Hudson is a darling little town, located fairly close to me but one in which I haven't spent much time. I had forgotten that it's the home of Main Street Cupcakes as well as Heather's Heat and Flavor, and of course there's the Learned Owl Book Shop, where I spent the afternoon. As far as bookstores go, it's a pretty large one, and it was nice to watch customers mosey through the sections. I'll probably go back soon so I can do some moseying of my own. (I wouldn't mind another cupcake and jar of salsa either. Thank you, Hudson.)


My Brazilian Waxer

As a lover of memoirs, there are a few in particular that I would love to see done. I'd love a lunch lady memoir, a veterinarian memoir for the new generation that perhaps isn't familiar with James Herriot (I should really talk to my parents about this), any teacher memoir is dynamite, and I'm always a sucker for the memoirs of writers themselves (think Eudora Welty, Annie Dillard, Michael Greenberg, Larry McMurtry). While I confess that a 'tales from a brazilian waxer' memoir hadn't ever surfaced on my would-love-to-someday-read list, when I heard that someone had written one, I immediately bought a copy. Because what a fantastic idea for a book! Not only is it bizarre that we Americans want to be hairless, but it's also bizarre that we're willing to walk into a salon and drop our pants for a complete stranger. Think of all the stories, the clients, the custom requests. When it comes to topics, this one would surely be as juicy as it would be entertaining.

While at a recent waxing appointment of my own, I mentioned to my waxer, N, that this book, The Vagina Buffet, was out. Imagine my surprise when N's reaction went something like this: "Noooooooooooo!" Turns out N herself has written a manuscript about life as a brazilian waxer, and now someone has beaten her to the punch. Fortunately for N (but unfortunately for readers), The Vagina Buffet misses the mark. Completely. Instead of focusing on the stories and the clients, the author focuses on vaginas themselves. Period stories, childbirth stories, what's normal and what isn't, etc. There's actually very little focus on her life as a waxer, and the book could not hold my interest. N agreed, and at last week's appointment, we discussed her renewed determination to get her own book out there...which DOES focus on the waxing stories and clients. I gave her the contact info for the wonderful team who helped me with my own book, and I'm happy to report that my fabulous editor will begin on N's manuscript in a matter of days.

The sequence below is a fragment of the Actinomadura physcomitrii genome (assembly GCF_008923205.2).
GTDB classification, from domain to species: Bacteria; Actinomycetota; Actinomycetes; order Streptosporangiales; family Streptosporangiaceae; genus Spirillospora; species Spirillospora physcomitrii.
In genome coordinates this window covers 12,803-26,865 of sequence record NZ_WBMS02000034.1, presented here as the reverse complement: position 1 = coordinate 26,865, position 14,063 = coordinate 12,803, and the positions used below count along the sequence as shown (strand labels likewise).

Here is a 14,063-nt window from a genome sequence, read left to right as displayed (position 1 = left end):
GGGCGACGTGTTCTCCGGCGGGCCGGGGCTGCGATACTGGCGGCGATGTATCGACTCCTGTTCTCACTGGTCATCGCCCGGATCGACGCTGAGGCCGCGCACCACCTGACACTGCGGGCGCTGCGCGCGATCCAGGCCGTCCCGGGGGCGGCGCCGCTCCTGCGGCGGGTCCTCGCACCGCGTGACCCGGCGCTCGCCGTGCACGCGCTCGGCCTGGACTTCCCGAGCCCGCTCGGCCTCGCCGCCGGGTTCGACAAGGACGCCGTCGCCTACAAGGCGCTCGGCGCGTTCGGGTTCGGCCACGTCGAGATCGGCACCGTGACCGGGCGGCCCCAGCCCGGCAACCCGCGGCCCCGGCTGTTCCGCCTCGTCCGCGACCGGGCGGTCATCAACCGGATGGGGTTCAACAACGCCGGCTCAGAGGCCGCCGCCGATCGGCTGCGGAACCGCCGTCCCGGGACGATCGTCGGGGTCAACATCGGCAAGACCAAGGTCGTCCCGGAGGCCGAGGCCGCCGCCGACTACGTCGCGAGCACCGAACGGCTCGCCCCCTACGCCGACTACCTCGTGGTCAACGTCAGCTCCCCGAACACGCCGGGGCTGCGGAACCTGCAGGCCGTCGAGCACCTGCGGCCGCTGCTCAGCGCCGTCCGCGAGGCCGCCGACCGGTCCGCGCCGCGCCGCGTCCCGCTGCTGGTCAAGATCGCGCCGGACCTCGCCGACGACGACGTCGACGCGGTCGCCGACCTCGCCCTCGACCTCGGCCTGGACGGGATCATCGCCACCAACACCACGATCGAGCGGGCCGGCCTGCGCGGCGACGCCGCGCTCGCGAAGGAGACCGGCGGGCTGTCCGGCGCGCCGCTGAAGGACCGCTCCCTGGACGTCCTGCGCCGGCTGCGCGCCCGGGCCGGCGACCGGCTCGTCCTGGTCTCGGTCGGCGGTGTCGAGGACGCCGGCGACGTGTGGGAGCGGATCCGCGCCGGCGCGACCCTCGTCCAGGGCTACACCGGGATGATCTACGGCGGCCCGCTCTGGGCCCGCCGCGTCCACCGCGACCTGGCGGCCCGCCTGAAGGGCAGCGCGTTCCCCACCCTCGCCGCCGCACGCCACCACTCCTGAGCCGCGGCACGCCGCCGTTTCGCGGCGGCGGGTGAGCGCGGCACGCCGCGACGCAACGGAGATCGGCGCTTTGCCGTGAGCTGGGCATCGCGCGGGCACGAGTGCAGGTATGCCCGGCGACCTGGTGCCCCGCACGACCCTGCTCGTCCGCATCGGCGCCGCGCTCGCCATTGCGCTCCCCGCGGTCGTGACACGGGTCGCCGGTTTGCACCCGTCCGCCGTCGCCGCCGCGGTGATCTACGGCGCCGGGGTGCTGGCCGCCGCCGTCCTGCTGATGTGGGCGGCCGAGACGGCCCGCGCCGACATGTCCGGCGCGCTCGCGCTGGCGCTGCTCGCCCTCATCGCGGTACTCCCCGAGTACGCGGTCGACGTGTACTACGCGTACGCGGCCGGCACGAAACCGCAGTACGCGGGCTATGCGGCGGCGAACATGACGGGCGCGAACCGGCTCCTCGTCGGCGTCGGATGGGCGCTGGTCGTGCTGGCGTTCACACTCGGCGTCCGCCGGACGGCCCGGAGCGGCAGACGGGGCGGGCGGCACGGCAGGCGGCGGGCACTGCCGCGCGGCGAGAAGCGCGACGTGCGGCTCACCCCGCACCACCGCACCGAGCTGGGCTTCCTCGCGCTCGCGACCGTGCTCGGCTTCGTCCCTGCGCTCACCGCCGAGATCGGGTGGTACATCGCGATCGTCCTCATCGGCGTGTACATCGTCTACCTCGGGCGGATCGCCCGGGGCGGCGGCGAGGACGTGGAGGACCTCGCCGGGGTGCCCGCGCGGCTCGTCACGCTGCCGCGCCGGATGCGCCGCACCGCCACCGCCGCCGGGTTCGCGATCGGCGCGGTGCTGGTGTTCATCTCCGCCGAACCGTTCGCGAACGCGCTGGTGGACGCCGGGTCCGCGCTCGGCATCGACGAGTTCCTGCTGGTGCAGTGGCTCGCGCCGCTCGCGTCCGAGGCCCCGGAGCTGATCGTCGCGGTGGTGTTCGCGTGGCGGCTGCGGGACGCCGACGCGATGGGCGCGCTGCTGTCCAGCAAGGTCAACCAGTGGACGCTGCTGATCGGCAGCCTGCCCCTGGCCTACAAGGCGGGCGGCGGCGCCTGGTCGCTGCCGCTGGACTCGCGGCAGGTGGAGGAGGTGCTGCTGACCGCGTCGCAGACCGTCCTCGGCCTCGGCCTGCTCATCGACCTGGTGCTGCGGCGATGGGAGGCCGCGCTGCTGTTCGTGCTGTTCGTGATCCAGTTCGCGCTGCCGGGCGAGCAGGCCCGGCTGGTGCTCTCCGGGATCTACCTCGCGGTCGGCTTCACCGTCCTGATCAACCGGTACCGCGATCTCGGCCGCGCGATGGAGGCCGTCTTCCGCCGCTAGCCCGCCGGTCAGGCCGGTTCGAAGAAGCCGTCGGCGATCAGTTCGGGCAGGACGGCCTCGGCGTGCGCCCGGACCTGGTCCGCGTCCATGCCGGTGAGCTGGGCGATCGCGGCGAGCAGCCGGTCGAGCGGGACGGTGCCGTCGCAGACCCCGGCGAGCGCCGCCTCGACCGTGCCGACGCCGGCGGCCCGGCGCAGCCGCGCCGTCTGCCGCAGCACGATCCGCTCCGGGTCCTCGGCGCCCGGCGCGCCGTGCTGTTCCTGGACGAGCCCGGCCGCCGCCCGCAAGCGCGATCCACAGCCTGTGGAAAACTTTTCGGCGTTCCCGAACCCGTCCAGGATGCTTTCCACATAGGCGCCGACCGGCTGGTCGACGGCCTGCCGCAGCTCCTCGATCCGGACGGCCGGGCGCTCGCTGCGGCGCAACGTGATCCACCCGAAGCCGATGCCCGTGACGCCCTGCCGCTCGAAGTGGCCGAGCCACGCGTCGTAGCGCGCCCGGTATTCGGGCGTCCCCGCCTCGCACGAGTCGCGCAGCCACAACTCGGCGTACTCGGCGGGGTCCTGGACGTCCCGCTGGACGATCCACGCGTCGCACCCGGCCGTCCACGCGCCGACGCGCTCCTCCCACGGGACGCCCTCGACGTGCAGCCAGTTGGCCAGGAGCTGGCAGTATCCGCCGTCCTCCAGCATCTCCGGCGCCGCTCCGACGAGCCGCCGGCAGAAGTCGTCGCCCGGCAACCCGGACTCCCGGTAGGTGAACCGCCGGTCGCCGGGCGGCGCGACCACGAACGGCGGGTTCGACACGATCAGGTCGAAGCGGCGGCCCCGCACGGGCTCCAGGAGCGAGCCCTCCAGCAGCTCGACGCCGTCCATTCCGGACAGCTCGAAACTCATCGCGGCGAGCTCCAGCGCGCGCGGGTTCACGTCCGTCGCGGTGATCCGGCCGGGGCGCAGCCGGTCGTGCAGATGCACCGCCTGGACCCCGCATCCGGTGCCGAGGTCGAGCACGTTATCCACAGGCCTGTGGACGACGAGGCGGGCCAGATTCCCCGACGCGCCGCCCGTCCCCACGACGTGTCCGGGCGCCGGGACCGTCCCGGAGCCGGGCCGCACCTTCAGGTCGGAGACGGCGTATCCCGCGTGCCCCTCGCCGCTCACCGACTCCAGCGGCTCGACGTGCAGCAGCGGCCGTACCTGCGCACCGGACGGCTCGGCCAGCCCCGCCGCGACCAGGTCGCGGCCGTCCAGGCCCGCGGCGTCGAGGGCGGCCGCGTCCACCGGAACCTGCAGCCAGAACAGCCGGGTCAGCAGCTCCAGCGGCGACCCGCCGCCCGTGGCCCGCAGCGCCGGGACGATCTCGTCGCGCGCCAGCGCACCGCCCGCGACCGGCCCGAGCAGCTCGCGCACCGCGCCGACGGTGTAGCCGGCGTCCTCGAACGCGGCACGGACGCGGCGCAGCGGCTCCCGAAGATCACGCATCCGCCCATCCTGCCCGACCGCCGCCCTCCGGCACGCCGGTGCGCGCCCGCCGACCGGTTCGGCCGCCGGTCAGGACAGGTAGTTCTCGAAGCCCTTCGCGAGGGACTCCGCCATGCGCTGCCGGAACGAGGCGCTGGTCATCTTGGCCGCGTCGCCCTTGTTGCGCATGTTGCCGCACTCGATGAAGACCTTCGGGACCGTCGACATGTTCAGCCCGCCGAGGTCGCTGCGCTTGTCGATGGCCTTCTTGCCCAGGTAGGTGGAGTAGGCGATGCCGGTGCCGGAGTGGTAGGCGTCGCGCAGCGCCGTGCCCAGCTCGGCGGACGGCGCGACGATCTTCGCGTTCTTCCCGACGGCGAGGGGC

Why am I telling you all this? Beats me. I guess I just feel like the whole thing is so fortunate. I mean, what are the odds of me even knowing someone else who has also written a manuscript? And a true testament to the salesperson in me, my greatest satisfaction in life comes from helping connect people to things that they want or need; to things that make their lives easier. And so I loved being able to get N in touch with my book contacts. But perhaps best of all, the world is now one step closer to getting the brazilian waxer memoir that it really wants. The one that will make us drop our jaws in disbelief and howl with laughter at the naughtiness of it all. I just hope I'm not in it! Which, incidentally, is probably how all my friends and family feel about my own manuscripts. At any rate, good luck, N!



I was pleased to learn this week that my wonderful book designer (of VMC Art and Design) is entering Schooled into a design competition. It'll be in the book cover category, and given how much I (and everyone else) love the cover, I'm hoping she does well.

An interesting side effect of this news has been that it's whet my appetite when it comes to the idea of book competitions. Am I just competitive? (A co-worker who is currently reading my book came up to me the other day and said, "I had no idea you were so competitive!" to which I can only say, never underestimate what a kid will do for a stick of gum.) Whatever the reason, I may have to find some competitions to enter in myself. Although Victoria will have a much better shot at winning for the cover than I will at winning for the writing, but as with so many things in this world, sometimes simply putting your hat in the ring is excitement enough.


Cedar Fairmount Festival